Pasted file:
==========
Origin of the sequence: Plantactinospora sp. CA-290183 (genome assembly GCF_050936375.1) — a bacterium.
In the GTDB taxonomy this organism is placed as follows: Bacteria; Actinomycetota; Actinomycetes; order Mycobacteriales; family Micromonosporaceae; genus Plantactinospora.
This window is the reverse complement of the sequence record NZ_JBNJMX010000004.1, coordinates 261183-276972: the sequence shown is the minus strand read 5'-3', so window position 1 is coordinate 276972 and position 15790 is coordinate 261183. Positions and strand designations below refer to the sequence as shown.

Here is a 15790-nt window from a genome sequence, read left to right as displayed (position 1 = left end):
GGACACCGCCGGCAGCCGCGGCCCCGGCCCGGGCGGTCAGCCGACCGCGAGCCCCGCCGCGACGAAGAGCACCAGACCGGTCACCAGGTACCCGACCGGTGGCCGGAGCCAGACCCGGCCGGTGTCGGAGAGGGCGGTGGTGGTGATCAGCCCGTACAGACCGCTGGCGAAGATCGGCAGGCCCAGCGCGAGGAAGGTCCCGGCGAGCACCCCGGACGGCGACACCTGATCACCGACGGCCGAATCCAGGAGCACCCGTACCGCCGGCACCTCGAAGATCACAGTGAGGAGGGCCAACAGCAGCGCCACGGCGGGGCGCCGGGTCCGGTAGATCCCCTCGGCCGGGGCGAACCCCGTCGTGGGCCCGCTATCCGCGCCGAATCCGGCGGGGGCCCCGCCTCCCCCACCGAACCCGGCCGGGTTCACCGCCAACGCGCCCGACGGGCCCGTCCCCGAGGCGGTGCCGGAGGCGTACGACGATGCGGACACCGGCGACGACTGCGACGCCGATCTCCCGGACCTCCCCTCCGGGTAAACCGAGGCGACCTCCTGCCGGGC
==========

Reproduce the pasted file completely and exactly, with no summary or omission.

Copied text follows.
Origin of the sequence: Plantactinospora sp. CA-290183 (genome assembly GCF_050936375.1) — a bacterium.
In the GTDB taxonomy this organism is placed as follows: Bacteria; Actinomycetota; Actinomycetes; order Mycobacteriales; family Micromonosporaceae; genus Plantactinospora.
This window is the reverse complement of the sequence record NZ_JBNJMX010000004.1, coordinates 261183-276972: the sequence shown is the minus strand read 5'-3', so window position 1 is coordinate 276972 and position 15790 is coordinate 261183. Positions and strand designations below refer to the sequence as shown.

Here is a 15790-nt window from a genome sequence, read left to right as displayed (position 1 = left end):
GGACACCGCCGGCAGCCGCGGCCCCGGCCCGGGCGGTCAGCCGACCGCGAGCCCCGCCGCGACGAAGAGCACCAGACCGGTCACCAGGTACCCGACCGGTGGCCGGAGCCAGACCCGGCCGGTGTCGGAGAGGGCGGTGGTGGTGATCAGCCCGTACAGACCGCTGGCGAAGATCGGCAGGCCCAGCGCGAGGAAGGTCCCGGCGAGCACCCCGGACGGCGACACCTGATCACCGACGGCCGAATCCAGGAGCACCCGTACCGCCGGCACCTCGAAGATCACAGTGAGGAGGGCCAACAGCAGCGCCACGGCGGGGCGCCGGGTCCGGTAGATCCCCTCGGCCGGGGCGAACCCCGTCGTGGGCCCGCTATCCGCGCCGAATCCGGCGGGGGCCCCGCCTCCCCCACCGAACCCGGCCGGGTTCACCGCCAACGCGCCCGACGGGCCCGTCCCCGAGGCGGTGCCGGAGGCGTACGACGATGCGGACACCGGCGACGACTGCGACGCCGATCTCCCGGACCTCCCCTCCGGGTAAACCGAGGCGACCTCCTGCCGGGC